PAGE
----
Christian terrorism[edit]

I changed the type of terrorism in the lede from domestic to Christian, and added a reliable source supporting the assertion that the OKC bombing was an act of Christian terrorism due to the perpetrators' ties (possibly indirect and circumstantial, granted, but ties nonetheless) to Christian Identity. Those changes were reverted and I disagree with that decision. Groupthink (talk) 02:32, 23 August 2023 (UTC)Reply[reply]

It would be helpful if you could briefly summarize your case here -- ("based on sources X, Y, and Z, this appears to be a widely-held view" or the like). And I will not revert you again out of respect, but I would ask that you consider removing the tag until there has been some amount of conversation. Cheers. Dumuzid (talk) 02:58, 23 August 2023 (UTC)Reply[reply]
I mean a starting objection to just replacing the type of terrorism "domestic" with "Christian Identity" is that the two aren't mutually exclusive. Even if you're right, it'd be both domestic terrorism and Christian Identity terrorism. Also, just glancing at the edit, you were adding contentious labels to the lede and the lede summarizes the body content, so before doing that you should add some discussion of what you wanted added to the body of the article. Having a lede that focuses on Christian identity motivations and then not mentioning it in the body would violate WP:MOS. TulsaPoliticsFan (talk) 03:07, 23 August 2023 (UTC)Reply[reply]
Need to get some sleep y'all. Will expand more in the morning. Until then, I leave you with [8] the source I cited (which seems pretty self-evident to me) along with [9] ("For this right-wing extremist and Christian Identity follower, the Government’s handling of the siege was illustrative of the 'Zionist Occupied Government' which was intent on suppressing liberty and bringing about a New World Order.") and [10] pg. 31: "McVeigh was exposed to Identity thinking through
the militia culture with which he was associated and through his awareness of the Christian Identity encampment, Elohim City". Groupthink (talk) 03:31, 23 August 2023 (UTC)Reply[reply]
Most WP:RS including scholarly sources do not call it Christian Terrorism and call it as a Lone wolf attack as Timothy McVeigh and Terry Nichols acted alone there is no evidence and there is no WP:RS source that states Christian Identity was behind the attack. It is cherrypicking sources to call it so.This is featured article and do not the reviewers would have missed such a big issue.Pharaoh of the Wizards (talk) 06:17, 23 August 2023 (UTC)Reply[reply]
The page may be missing on Wikipedia as the best fit for the ideology at work here is White Christian nationalism, a very much academically supported term at this point for the intersection of white nationalism and Christian nationalism. In 2022, Stephen M. Feldman stated it as having gone "mainstream". Iskandar323 (talk) 06:39, 23 August 2023 (UTC)Reply[reply]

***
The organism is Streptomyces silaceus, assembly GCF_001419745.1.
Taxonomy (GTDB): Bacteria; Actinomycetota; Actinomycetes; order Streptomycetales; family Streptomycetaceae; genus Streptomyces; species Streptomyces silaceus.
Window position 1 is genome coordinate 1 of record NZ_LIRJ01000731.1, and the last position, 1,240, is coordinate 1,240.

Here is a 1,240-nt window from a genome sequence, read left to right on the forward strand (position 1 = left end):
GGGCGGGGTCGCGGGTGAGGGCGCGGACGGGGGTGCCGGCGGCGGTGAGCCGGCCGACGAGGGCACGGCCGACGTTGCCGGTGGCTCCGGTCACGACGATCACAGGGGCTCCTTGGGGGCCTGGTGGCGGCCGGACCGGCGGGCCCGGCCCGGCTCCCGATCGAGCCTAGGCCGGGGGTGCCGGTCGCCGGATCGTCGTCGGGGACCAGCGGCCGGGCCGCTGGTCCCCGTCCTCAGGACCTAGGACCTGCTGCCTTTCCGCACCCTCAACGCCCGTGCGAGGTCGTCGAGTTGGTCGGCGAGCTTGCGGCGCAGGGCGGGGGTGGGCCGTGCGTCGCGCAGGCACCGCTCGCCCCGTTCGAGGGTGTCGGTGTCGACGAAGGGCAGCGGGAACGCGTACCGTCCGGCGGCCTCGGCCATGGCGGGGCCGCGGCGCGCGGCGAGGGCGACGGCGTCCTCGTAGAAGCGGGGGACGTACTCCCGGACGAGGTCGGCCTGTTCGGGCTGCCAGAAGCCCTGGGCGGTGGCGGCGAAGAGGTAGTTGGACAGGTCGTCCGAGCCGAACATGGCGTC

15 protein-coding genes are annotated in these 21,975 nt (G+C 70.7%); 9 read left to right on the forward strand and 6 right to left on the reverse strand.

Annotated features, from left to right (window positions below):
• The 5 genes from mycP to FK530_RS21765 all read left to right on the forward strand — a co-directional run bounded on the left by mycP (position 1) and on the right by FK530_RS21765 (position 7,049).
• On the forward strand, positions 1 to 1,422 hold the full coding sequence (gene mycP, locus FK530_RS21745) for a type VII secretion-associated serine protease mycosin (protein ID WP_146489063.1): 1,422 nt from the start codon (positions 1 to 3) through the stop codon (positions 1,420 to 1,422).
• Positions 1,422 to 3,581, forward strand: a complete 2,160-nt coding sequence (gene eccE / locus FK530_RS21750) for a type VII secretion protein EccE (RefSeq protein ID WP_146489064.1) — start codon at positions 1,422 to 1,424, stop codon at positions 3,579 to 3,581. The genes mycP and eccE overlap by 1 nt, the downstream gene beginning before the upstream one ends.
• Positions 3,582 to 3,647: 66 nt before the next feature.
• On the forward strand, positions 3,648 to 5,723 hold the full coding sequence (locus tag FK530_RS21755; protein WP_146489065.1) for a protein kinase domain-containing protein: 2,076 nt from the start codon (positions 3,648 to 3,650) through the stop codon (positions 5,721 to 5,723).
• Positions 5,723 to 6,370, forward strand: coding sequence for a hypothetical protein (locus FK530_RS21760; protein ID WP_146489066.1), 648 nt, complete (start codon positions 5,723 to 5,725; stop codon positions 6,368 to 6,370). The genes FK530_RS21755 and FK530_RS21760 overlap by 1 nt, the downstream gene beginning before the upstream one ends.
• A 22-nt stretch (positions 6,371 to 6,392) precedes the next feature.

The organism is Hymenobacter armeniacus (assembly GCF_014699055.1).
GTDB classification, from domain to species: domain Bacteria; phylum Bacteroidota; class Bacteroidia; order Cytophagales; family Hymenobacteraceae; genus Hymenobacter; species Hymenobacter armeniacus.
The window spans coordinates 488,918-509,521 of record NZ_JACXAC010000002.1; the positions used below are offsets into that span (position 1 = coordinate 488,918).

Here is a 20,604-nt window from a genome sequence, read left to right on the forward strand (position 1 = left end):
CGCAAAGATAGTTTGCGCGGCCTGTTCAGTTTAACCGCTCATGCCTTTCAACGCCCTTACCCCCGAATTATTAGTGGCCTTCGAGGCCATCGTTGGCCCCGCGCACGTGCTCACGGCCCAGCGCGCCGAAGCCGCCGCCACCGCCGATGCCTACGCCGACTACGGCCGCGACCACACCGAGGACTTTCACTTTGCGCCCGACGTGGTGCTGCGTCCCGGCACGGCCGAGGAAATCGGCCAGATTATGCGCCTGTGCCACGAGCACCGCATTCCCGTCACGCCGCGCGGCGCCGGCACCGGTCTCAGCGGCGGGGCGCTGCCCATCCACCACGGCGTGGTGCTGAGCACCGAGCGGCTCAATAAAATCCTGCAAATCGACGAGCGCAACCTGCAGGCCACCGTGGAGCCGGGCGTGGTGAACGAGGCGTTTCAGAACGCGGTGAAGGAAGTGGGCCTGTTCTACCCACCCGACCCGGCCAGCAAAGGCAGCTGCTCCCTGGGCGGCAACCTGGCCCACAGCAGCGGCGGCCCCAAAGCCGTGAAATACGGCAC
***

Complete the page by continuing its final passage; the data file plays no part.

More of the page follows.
To change the lead to describe this as Christian terrorism you are going to need to show that the common description is Christian terrorism vs anti-government. Two of the three provided sources strike me as unreliable. The last one, if I'm not mistaken is a single sentence taken from a presumably reliable book. But that sentence only says he was exposed to the thinking. It doesn't say he was motivated by it or embraced it. We need much stronger sources to move from a association to motivation. Springee (talk) 11:18, 23 August 2023 (UTC)Reply[reply]
We need much stronger sources to move from a association to motivation. - exactly!! I think the source of the issue is that there's an assumption (i.e. WP:SYNTH) being made based on the association for political reasons as opposed to religious. That's an important distinction. ButlerBlog (talk) 13:19, 23 August 2023 (UTC)Reply[reply]

Richard Snell[edit]

Also missing from the page is that the day of the attack also witnessed the execution of Christian Identity member Richard Snell, who earlier planned to blow up the same building, and whose own page has a whole section on it, along with a note on him requesting to watch CNN as his final request and "smiled and chuckled and nodded" upon seeing coverage of the bombing. All a coincidence? Maybe. A coincidence covered in WP:RS and due here? Very much so. Iskandar323 (talk) 06:19, 23 August 2023 (UTC)Reply[reply]